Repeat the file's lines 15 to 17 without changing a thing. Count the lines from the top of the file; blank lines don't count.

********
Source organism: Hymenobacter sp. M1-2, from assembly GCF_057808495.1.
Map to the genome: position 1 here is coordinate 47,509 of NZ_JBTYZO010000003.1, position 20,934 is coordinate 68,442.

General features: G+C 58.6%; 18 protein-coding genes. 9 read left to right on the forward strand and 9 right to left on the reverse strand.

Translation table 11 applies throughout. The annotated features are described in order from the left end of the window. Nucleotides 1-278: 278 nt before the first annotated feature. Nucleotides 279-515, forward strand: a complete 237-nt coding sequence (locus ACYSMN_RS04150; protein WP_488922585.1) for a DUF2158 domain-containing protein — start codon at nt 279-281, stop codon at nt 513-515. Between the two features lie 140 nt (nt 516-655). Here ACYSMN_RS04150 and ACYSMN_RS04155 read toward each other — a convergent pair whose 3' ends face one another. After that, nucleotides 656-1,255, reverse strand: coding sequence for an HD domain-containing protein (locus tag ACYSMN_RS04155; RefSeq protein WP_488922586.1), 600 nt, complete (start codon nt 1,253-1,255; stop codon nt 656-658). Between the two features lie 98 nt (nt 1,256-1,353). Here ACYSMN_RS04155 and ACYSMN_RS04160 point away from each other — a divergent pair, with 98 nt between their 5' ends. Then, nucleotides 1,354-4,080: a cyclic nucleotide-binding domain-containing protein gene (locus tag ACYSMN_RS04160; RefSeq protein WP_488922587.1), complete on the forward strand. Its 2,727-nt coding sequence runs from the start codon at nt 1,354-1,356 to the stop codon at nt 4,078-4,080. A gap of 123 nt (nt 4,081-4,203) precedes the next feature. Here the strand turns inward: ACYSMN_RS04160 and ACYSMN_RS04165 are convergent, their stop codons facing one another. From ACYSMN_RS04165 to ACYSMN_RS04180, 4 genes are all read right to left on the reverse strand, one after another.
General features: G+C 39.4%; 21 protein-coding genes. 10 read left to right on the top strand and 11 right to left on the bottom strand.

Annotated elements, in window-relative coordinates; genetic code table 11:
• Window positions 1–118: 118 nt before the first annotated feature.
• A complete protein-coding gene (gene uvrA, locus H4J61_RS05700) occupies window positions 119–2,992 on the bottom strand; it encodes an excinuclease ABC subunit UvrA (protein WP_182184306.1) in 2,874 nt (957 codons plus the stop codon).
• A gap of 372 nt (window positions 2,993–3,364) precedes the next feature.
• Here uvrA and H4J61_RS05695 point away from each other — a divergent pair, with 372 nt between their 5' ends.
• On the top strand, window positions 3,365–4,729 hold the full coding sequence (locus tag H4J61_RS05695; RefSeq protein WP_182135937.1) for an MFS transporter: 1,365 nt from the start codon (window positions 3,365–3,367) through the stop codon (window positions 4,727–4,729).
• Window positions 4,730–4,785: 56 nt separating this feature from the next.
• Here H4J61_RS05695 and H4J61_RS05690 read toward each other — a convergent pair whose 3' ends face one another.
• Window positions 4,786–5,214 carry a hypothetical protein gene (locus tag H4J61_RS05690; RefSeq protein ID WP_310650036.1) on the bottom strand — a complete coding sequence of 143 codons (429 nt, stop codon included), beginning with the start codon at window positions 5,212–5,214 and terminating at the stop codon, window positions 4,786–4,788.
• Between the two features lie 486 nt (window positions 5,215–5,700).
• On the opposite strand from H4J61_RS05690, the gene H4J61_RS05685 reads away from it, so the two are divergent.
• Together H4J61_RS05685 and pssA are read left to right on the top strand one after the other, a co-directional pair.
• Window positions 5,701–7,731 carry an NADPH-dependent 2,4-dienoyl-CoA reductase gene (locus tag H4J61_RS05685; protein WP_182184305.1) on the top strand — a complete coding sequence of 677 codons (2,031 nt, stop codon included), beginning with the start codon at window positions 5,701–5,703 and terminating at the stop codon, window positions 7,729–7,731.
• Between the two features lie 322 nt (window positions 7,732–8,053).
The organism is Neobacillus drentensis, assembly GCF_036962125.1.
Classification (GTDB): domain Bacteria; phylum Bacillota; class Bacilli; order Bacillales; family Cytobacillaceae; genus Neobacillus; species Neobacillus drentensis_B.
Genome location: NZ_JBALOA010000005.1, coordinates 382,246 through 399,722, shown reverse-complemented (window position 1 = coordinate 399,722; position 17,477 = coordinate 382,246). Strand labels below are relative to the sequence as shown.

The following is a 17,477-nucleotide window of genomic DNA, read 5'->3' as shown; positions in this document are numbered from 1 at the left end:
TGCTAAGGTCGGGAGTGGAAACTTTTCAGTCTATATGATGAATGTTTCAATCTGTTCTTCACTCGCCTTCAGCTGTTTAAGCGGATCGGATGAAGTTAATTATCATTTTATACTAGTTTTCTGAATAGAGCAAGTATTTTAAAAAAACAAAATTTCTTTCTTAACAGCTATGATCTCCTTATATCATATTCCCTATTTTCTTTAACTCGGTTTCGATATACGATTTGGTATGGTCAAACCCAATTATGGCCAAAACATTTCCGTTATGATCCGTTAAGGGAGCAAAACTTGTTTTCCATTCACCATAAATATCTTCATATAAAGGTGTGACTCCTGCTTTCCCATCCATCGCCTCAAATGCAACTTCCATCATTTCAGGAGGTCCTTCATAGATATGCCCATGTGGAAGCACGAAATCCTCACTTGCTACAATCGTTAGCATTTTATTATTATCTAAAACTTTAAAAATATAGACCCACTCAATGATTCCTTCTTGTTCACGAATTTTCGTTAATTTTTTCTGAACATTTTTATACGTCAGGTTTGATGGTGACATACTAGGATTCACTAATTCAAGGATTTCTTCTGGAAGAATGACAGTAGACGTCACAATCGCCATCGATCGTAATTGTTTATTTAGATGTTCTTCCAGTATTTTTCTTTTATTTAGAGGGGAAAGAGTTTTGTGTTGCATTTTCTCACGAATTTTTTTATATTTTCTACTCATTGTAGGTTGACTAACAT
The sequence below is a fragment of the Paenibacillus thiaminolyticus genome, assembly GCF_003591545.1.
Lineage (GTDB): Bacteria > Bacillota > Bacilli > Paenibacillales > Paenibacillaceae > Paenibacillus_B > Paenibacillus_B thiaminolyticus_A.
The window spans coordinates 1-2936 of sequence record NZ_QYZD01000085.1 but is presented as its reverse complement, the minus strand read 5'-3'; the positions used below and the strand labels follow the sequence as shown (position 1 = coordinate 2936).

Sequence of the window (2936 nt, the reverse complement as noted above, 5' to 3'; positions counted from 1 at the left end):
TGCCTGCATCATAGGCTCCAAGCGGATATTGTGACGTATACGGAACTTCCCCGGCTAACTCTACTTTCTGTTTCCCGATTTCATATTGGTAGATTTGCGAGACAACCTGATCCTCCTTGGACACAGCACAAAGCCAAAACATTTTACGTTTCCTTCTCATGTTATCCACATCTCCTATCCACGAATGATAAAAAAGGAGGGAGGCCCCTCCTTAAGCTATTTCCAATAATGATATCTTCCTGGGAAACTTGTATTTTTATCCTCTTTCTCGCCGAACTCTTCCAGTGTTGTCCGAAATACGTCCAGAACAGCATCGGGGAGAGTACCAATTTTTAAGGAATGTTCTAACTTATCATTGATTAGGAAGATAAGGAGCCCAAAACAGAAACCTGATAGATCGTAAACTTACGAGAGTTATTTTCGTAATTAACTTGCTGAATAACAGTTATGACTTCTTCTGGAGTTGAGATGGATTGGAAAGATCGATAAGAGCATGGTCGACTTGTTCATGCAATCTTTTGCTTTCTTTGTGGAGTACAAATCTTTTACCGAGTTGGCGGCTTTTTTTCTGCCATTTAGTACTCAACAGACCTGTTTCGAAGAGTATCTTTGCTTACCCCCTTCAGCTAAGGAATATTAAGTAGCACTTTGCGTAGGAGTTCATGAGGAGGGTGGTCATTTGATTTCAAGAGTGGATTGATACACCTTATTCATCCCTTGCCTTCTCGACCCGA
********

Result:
• Between the two features lie 486 nt (window positions 5,215–5,700).
• On the opposite strand from H4J61_RS05690, the gene H4J61_RS05685 reads away from it, so the two are divergent.
• Together H4J61_RS05685 and pssA are read left to right on the top strand one after the other, a co-directional pair.